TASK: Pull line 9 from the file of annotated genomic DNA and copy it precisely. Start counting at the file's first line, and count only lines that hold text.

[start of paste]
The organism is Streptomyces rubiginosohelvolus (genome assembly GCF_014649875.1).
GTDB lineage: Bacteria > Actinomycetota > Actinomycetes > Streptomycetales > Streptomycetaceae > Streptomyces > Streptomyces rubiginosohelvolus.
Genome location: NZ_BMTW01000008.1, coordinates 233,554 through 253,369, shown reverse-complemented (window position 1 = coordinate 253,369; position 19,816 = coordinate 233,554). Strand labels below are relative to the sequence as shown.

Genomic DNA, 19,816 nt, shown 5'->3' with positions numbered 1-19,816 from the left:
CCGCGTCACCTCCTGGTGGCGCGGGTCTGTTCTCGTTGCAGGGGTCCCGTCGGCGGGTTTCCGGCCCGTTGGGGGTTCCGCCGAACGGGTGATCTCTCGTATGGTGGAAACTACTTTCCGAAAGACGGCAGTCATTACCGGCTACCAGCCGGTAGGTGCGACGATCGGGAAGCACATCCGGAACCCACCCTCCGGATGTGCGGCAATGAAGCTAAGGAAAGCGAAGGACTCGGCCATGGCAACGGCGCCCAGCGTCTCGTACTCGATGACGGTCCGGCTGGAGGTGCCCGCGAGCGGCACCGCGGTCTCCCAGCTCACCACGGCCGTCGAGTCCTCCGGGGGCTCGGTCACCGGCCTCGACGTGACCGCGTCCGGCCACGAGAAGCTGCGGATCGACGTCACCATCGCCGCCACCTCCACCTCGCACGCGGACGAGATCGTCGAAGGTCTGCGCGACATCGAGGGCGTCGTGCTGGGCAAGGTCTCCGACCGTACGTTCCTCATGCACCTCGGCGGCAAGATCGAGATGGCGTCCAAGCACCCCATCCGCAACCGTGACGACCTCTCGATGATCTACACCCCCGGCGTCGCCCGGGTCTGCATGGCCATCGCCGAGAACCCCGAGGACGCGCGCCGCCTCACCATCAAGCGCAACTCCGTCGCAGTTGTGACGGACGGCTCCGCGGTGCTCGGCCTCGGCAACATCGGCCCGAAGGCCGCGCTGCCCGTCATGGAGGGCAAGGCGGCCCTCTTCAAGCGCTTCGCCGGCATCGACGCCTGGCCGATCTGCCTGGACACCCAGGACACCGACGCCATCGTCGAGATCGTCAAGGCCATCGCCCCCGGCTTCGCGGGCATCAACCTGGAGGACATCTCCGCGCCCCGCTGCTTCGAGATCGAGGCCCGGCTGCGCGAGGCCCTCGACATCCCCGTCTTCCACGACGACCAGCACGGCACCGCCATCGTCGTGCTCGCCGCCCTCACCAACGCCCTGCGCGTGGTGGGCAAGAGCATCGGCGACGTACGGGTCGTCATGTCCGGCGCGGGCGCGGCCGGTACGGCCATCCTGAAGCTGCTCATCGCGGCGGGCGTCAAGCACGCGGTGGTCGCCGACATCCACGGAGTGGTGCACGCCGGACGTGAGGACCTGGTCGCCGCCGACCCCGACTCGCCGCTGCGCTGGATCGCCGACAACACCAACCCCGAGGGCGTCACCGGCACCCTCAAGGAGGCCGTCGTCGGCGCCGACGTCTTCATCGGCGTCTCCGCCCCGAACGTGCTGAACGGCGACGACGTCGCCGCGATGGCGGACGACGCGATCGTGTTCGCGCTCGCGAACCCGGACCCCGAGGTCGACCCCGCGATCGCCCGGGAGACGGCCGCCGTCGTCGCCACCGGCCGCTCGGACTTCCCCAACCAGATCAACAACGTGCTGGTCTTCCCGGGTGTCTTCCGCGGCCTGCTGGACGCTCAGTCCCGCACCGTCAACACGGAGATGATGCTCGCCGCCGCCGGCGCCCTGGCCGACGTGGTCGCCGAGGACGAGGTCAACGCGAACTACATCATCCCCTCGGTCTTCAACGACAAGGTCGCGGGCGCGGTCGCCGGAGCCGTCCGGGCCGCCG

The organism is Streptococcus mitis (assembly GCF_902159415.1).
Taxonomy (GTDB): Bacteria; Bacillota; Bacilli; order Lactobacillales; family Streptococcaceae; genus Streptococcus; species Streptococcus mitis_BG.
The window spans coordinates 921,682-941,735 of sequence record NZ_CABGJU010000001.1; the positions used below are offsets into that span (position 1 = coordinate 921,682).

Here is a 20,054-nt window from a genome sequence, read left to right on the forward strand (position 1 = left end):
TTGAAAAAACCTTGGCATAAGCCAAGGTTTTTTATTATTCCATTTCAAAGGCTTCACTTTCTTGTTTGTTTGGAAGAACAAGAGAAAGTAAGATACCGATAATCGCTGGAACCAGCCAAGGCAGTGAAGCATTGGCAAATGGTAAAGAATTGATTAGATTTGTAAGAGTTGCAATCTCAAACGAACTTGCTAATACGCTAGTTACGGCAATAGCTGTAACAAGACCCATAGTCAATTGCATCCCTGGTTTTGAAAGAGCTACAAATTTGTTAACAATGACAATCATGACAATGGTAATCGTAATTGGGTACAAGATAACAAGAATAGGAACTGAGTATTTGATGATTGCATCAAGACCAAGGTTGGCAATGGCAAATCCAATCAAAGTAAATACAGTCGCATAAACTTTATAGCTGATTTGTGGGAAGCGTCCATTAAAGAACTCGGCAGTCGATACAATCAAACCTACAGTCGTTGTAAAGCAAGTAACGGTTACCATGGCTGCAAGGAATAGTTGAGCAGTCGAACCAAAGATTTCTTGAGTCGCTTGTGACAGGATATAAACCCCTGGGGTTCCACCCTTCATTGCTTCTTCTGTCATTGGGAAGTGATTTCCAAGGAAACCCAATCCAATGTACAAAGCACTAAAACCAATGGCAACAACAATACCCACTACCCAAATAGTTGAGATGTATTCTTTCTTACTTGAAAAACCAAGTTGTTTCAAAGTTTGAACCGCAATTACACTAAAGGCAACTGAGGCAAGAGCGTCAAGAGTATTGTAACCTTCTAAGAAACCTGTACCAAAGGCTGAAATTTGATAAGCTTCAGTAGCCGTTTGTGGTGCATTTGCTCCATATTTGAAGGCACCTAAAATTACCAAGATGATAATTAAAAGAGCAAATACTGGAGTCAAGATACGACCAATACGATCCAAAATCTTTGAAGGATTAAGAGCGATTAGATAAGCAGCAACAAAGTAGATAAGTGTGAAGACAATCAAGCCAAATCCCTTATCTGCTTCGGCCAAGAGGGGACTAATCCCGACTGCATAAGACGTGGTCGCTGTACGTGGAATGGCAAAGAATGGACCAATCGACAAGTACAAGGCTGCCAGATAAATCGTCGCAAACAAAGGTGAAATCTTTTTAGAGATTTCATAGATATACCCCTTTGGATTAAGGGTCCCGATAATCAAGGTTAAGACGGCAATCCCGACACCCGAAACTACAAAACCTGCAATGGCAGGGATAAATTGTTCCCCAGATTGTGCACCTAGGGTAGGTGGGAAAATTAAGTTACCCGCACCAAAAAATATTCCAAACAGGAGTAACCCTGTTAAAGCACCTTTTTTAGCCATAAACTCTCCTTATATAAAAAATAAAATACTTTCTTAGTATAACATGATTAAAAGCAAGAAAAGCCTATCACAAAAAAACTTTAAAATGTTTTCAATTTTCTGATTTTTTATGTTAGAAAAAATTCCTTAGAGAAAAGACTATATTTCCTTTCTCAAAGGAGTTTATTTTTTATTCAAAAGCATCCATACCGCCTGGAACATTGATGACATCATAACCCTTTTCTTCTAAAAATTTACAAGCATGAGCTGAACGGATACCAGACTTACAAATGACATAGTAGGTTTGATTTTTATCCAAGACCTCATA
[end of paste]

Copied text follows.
Here is a 20,054-nt window from a genome sequence, read left to right on the forward strand (position 1 = left end):